Open economies are highly vulnerable, so put up your shutters to flows of global capital. That was the lesson drawn by most people from the East Asian crisis. They noted how China and India, which had capital controls, with stood the crisis.
I myself was an early proponent of this view. But Eastern Europe has evolved in almost the opposite direction of East Asia, so I am obliged to revise my view. Most Indian commentators blithely ignore Eastern Europe and talk only of East Asia. Our readers deserve better treatment.
In August 1998. Russia defaulted on its foreign debt. Panic swept through the whole of Eastern Europe, interest rates shot up currencies came under severe pressure. But then a remarkable divergence occurred. Investor confidence swiftly returned in the most open countries (Poland. Hungary, the Baltic states).
Here interest rates quickly came down. Currencies stabilised, and growth remained rapid. By contrast, the most insulated economies (Russia,Ukraine) imploded.
Instead of noting this dichotomy, most Indian commentators simply talk of Russia failing because it liberalised too fast, because it went for a big bang and shock therapy. This is simply false. Russia is a laggard, not a fast liberaliser in the region. Poland was the Big Bang country which went for shock therapy, and is among the fastest-growing countries of the region.
The accompanying table shows how countries are rated on an Index of Economic Freedom compiled annually by the Wall Street Journal- and Heritage Foundation. The index ranges from 1 (very free) to 5 (totally unfree).The index is a composite often characteristics ranging from the trade regime to property rights. In Eastern Europe, Russia ranks well down in the list. So do Ukraine and Belarus.
In general, the most free economies have outperformed the more closed ones. I do not have firm figures for GDP growth in 1998, but advance estimates indicate that most of the most open economies have registered GDP growth raises of 5 per cent, withstanding financial contagion from Russia. Virtually all countries of the region have open capital accounts and total convertibility.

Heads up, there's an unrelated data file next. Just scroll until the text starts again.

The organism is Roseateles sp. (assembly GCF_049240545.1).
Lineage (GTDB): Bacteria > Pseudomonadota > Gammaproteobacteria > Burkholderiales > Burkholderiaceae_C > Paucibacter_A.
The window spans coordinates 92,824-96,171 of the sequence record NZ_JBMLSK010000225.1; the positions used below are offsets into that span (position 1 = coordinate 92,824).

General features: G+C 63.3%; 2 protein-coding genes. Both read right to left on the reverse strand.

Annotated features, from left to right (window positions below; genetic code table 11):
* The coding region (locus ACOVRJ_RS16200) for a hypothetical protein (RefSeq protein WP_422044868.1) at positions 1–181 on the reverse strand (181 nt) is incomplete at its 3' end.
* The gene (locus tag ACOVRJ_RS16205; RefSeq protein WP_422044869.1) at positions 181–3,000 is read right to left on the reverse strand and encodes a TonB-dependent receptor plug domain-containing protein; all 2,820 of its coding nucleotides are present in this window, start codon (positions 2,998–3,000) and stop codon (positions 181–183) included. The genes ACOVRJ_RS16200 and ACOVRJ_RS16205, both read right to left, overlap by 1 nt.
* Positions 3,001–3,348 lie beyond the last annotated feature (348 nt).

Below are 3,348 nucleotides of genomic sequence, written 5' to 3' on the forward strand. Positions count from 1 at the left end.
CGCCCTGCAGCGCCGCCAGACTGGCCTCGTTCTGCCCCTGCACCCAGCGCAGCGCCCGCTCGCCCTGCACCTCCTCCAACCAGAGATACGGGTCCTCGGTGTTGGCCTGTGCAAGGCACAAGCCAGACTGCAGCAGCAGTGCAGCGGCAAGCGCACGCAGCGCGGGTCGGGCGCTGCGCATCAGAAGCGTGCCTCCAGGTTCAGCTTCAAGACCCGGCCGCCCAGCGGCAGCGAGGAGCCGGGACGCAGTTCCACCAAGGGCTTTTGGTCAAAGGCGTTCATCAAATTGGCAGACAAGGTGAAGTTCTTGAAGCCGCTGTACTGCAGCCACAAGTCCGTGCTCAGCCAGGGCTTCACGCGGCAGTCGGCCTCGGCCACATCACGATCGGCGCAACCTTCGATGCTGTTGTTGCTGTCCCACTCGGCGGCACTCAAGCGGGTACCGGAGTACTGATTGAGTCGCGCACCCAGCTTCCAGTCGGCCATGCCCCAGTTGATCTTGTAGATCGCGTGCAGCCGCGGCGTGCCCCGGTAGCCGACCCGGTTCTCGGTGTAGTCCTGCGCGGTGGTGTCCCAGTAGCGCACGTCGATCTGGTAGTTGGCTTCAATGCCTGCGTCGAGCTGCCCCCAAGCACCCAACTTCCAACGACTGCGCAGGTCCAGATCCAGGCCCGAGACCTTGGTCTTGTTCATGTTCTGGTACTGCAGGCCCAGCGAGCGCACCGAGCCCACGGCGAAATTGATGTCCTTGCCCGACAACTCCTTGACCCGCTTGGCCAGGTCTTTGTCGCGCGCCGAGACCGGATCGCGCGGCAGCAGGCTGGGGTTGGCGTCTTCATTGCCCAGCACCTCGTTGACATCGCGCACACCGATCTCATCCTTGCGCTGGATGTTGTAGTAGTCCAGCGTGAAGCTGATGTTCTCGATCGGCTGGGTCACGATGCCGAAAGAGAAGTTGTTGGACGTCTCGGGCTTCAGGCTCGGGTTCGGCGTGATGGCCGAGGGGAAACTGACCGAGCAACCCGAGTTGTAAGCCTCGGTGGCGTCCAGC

So unlike in Asia, capital controls do not explain the difference between success and failure. There are two main reasons to me difference. All successful countries have strong institutions that work. The unsuccessful ones have \’weak institutions pervaded by the mafia, corruption and sloth. So the first key difference is not openness but institutional strength. The second big difference is integration with the West. All the successful countries aspire to become members of the European Union, and are shaping their economies to that end. All the failures want Western money but a distinctive identity. Russia has no intention of submerging itself in the EU. Ukraine and Belarus want to re-merge with Russia. Clearly a future with the EU attracts more investor confidence than a future with Russia.
Swadeshi has taken a back seat in the successes. Governments are not only willing eager to let foreign companies capture the commanding heights. These companies, they believe, are the best agents for raising productivity and institutional capacity to western levels. West European factories are relocating in Eastern Europe to take advantage of lower wages. Today, three-quarters of Hungary\’s exports to the EU come from European multinationals based there. Foreign banks have a strong presence in all these countries.
This explains why global investors who panicked in East Asia and Brazil remain confident of Eastern Europe. Investors are comfortable with the corporate and financial structure in Eastern Europe, dominated by multinationals and moulded to EU specifications. They are not confident about structures in East Asia and Latin America, dominated by local companies and governments with very different cultures (Asian values, Latino independencia).
The lesson: you can withstand financial crises not only by putting up your shutters but by integrating yourself closely with the West. It is simply wrong to be dogmatic about either solution: both can work. Each country can choose which path is best.
This implies that we need to abandon the new conventional wisdom about the necessity of capital controls. Eastern Europe shows that the new conventional wisdom is no more than a partial truth. Openness by itself is not dangerous. What is dangerous is to have openness without Western standards of corporate and financial governance. The solution is not necessarily to put up your shutters. It can also be to work to make your corporate and financial standards as high as in the West. Indeed, even countries that put up their shutters need to view this as a temporary measure until they have strengthened their corporate and financial systems. Given our glacial progress in this respect, temporary for India may mean a pretty long time.
|Index of economic freedom||GDP growth 1994-97(%)|